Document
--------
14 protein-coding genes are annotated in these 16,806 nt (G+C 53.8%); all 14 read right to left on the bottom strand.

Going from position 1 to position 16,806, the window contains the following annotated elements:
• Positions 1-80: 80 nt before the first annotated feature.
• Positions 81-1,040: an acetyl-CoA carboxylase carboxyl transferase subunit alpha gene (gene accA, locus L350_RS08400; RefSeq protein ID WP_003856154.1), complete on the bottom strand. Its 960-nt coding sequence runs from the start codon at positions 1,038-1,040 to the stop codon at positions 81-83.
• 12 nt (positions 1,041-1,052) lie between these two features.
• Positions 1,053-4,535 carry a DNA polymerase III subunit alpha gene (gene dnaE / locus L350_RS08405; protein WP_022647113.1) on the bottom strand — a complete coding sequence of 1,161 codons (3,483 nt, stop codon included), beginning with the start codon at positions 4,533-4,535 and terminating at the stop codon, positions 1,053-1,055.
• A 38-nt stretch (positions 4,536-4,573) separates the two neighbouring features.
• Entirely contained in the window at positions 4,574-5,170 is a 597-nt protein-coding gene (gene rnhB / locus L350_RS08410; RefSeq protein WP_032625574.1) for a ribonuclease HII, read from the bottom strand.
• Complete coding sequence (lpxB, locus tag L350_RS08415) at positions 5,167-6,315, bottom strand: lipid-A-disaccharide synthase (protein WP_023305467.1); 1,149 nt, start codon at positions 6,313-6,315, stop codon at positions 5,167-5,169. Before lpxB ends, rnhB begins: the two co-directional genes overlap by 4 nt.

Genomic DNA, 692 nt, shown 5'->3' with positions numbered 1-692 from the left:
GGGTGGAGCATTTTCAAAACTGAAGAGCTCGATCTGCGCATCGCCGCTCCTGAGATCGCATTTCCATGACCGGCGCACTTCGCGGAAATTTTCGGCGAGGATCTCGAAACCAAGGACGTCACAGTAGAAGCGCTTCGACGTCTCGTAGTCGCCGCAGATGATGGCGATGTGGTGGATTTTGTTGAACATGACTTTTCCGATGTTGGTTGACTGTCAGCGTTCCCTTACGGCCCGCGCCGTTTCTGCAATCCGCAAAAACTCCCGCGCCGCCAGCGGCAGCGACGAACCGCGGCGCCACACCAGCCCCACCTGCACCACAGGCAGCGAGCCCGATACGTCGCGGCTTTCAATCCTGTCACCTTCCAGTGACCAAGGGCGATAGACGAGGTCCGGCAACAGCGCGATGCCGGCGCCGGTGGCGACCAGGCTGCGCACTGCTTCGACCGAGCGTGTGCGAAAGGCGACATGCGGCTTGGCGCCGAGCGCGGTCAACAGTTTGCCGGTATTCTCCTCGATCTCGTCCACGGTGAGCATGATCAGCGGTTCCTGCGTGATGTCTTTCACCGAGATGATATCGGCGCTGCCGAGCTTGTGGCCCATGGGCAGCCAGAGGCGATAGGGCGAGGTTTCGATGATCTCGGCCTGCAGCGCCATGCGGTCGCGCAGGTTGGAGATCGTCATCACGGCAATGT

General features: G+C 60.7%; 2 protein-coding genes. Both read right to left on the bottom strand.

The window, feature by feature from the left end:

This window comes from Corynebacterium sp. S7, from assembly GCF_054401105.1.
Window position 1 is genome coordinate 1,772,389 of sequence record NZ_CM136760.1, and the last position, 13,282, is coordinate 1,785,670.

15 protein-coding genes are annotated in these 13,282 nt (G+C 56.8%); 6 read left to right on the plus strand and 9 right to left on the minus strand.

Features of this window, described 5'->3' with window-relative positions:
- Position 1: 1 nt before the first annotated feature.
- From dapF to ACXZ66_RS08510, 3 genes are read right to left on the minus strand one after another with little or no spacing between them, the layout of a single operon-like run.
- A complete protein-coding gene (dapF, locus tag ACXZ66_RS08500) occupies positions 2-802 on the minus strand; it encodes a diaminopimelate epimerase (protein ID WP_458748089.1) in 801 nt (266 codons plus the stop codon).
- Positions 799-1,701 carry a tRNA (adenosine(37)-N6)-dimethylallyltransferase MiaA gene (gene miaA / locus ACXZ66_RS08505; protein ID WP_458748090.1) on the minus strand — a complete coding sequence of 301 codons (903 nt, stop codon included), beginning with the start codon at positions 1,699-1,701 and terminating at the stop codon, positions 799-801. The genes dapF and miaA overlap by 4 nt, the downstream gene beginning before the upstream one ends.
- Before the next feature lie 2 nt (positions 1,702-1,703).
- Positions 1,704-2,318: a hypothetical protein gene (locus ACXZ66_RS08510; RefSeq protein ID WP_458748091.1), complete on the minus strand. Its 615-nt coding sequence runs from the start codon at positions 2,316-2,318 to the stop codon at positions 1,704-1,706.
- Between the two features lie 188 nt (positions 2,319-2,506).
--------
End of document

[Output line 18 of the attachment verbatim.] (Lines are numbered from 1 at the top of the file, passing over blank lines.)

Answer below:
- Position 1: 1 nt before the first annotated feature.